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Suppose that people’s heights (in centimeters) are normally distributed with a mean of 170 and a standard deviation of 5. We find the heights of 50 people.

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We have
mean=mu=170
standard deviation=sigma=5

can now calculate the Zmin and Zmax using Z=(X-mean)/standard deviation
Zmin=(165-170)/5=-1
Zmax=(175-170)/5=+1
From normal probability tables, 
P(z<Zmin)=P(z<-1)=0.15866
P(z<Zmax)=P(z<+1)=0.84134
P(165<x<175)=P(Zmin<z<Zmax)=0.84134-0.15866= 0.68269

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PLEASE HELP Mr. Utterson the lawyer was a man of a rugged countenance, that was never lighted by a smile; cold, scanty and embarrassed in discourse; backward in sentiment; lean, long, dusty, dreary, and yet somehow lovable. At friendly meetings, and when the wine was to his taste, something eminently human beaconed from his eye; something indeed which never found its way into his talk, but which spoke not only in these silent symbols of the after-dinner face, but more often and loudly in the acts of his life. He was austere with himself; drank gin when he was alone, to mortify a taste for vintages; and though he enjoyed the theatre, had not crossed the doors of one for twenty years. But he had an approved tolerance for others; sometimes wondering, almost with envy, at the high pressure of spirits involved in their misdeeds; and in any extremity inclined to help rather than to reprove. "I incline to, Cain's heresy*," he used to say. "I let my brother go to the devil in his quaintly 'own way.'" In this character, it was frequently his fortune to be the last reputable acquaintance and the last good influence in the lives of down-going men. And to such as these, so long as they came about his chambers, he never marked a shade of change in his demeanour. No doubt the feat was easy to Mr. Utterson; for he was undemonstrative at the best, and even his friendship seemed to be founded in a similar catholicity of good-nature. It is the mark of a modest man to accept his friendly circle ready-made from the hands of opportunity; and that was the lawyer's way. His friends were those of his own blood or those whom he had known the longest; his affections, like ivy, were the growth of time, they implied no aptness in the object. Hence, no doubt, the bond that united him to Mr. Richard Enfield, his distant kinsman, the well-known man about town. It was a nut to crack for many, what these two could see in each other, or what subject they could find in common. It was reported by those who encountered them in their Sunday walks, that they said nothing, looked singularly dull, and would hail with obvious relief the appearance of a friend. For all that, the two men put the greatest store by these excursions, counted them the chief jewel of each week, and not only set aside occasions of pleasure, but even resisted the calls of business, that they might enjoy them uninterrupted. *The biblical story of Cain and Abel is a story about two brothers who gave offerings to God. Abel’s offering was accepted by God, but Cain’s was not. Jealous, Cain killed his brother. When God asked Cain where Abel was, Cain said, “Am I my brother’s keeper?” By saying this, Cain implied that what his brother did was his own business. (Genesis 4:1-16) What is significant about “Cain’s heresy” in this passage? A.It shows that Mr. Utterson is a deeply religious and righteous person. B.It shows that Mr. Utterson tries not to judge others or get in their business. C.It shows the Mr. Utterson wants to steal from other people’s businesses. D.It shows that Mr. Utterson does not believe in any kind of religion at all.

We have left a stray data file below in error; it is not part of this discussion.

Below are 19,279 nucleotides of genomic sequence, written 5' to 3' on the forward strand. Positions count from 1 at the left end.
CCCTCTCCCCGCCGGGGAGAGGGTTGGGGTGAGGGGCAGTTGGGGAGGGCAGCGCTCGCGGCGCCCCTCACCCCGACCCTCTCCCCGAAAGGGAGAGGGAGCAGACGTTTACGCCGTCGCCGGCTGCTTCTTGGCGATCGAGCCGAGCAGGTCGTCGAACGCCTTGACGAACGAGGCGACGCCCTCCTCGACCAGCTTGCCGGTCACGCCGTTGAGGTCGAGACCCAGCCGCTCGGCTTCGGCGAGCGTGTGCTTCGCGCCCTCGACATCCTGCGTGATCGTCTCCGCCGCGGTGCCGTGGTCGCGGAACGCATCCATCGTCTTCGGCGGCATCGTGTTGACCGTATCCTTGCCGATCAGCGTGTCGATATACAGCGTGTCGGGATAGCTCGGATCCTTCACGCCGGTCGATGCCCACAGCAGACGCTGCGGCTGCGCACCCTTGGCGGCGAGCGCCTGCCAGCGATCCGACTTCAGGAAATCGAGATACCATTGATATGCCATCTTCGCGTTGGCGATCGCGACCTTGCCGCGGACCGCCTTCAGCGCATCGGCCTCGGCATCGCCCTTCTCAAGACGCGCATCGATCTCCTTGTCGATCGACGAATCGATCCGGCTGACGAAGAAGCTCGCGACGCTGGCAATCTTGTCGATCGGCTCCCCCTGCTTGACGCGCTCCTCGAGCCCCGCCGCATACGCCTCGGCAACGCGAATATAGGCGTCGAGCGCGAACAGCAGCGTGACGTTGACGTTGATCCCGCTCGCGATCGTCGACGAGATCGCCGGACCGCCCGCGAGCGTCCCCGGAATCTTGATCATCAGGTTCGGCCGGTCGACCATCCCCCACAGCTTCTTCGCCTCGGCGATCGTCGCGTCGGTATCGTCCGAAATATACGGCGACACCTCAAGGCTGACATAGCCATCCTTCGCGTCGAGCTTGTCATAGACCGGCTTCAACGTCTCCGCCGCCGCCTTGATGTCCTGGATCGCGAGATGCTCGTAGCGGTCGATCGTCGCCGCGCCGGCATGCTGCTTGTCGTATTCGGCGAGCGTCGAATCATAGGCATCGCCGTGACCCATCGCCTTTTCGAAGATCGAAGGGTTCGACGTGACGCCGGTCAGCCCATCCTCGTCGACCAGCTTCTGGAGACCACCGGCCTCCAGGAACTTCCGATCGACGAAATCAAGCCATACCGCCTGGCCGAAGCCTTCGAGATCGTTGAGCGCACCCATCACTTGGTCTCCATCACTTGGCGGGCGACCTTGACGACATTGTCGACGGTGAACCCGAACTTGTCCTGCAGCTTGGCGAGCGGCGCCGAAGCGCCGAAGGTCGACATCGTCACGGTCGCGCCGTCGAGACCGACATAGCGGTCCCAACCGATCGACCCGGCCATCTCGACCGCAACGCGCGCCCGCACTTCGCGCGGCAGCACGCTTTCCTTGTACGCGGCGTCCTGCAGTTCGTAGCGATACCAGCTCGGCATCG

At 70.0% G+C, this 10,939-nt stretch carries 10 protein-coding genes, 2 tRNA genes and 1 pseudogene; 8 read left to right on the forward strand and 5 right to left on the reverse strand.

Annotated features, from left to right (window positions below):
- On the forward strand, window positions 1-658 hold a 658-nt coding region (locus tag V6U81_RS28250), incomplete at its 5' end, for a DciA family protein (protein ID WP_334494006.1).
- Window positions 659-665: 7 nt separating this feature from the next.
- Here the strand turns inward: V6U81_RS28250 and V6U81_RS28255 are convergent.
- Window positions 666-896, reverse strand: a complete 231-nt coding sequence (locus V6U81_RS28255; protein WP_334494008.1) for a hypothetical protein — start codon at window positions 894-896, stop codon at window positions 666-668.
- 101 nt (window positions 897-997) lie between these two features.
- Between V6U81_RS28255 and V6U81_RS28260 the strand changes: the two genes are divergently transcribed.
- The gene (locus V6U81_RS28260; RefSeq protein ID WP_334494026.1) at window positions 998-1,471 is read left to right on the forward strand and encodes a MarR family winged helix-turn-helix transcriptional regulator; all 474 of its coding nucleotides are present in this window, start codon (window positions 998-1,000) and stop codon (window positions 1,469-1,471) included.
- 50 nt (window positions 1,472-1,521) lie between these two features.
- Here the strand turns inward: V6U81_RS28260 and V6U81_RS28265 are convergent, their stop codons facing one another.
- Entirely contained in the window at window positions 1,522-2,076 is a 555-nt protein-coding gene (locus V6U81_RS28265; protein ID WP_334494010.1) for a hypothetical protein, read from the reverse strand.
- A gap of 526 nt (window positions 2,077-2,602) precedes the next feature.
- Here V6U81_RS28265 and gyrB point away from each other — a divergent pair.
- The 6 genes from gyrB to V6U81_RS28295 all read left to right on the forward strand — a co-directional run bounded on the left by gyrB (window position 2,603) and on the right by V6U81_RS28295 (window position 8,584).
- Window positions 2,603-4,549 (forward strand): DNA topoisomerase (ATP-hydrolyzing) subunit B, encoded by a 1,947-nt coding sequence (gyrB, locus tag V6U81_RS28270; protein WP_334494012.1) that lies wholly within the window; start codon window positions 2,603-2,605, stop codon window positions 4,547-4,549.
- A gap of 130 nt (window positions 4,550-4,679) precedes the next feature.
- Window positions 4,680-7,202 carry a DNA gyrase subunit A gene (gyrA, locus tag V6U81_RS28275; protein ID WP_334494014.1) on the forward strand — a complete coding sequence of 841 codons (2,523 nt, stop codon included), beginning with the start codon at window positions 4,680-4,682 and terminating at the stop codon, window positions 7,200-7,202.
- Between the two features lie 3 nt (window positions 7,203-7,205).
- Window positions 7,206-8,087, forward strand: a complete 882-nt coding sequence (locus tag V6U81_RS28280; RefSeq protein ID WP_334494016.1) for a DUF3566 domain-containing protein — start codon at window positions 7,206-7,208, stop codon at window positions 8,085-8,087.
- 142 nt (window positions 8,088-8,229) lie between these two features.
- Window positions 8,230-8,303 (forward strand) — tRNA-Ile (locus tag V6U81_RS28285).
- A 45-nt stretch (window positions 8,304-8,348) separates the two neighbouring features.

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PLEASE HELP Mr. Utterson the lawyer was a man of a rugged countenance, that was never lighted by a smile; cold, scanty and embarrassed in discourse; backward in sentiment; lean, long, dusty, dreary, and yet somehow lovable. At friendly meetings, and when the wine was to his taste, something eminently human beaconed from his eye; something indeed which never found its way into his talk, but which spoke not only in these silent symbols of the after-dinner face, but more often and loudly in the acts of his life. He was austere with himself; drank gin when he was alone, to mortify a taste for vintages; and though he enjoyed the theatre, had not crossed the doors of one for twenty years. But he had an approved tolerance for others; sometimes wondering, almost with envy, at the high pressure of spirits involved in their misdeeds; and in any extremity inclined to help rather than to reprove. “I incline to, Cain’s heresy*,” he used to say. “I let my brother go to the devil in his quaintly ‘own way.'” In this character, it was frequently his fortune to be the last reputable acquaintance and the last good influence in the lives of down-going men. And to such as these, so long as they came about his chambers, he never marked a shade of change in his demeanour. No doubt the feat was easy to Mr. Utterson; for he was undemonstrative at the best, and even his friendship seemed to be founded in a similar catholicity of good-nature. It is the mark of a modest man to accept his friendly circle ready-made from the hands of opportunity; and that was the lawyer’s way. His friends were those of his own blood or those whom he had known the longest; his affections, like ivy, were the growth of time, they implied no aptness in the object. Hence, no doubt, the bond that united him to Mr. Richard Enfield, his distant kinsman, the well-known man about town. It was a nut to crack for many, what these two could see in each other, or what subject they could find in common. It was reported by those who encountered them in their Sunday walks, that they said nothing, looked singularly dull, and would hail with obvious relief the appearance of a friend. For all that, the two men put the greatest store by these excursions, counted them the chief jewel of each week, and not only set aside occasions of pleasure, but even resisted the calls of business, that they might enjoy them uninterrupted. *The biblical story of Cain and Abel is a story about two brothers who gave offerings to God. Abel’s offering was accepted by God, but Cain’s was not. Jealous, Cain killed his brother. When God asked Cain where Abel was, Cain said, “Am I my brother’s keeper?” By saying this, Cain implied that what his brother did was his own business. (Genesis 4:1-16) What is significant about “Cain’s heresy” in this passage? A.It shows that Mr. Utterson is a deeply religious and righteous person. B.It shows that Mr. Utterson tries not to judge others or get in their business. C.It shows the Mr. Utterson wants to steal from other people’s businesses. D.It shows that Mr. Utterson does not believe in any kind of religion at all.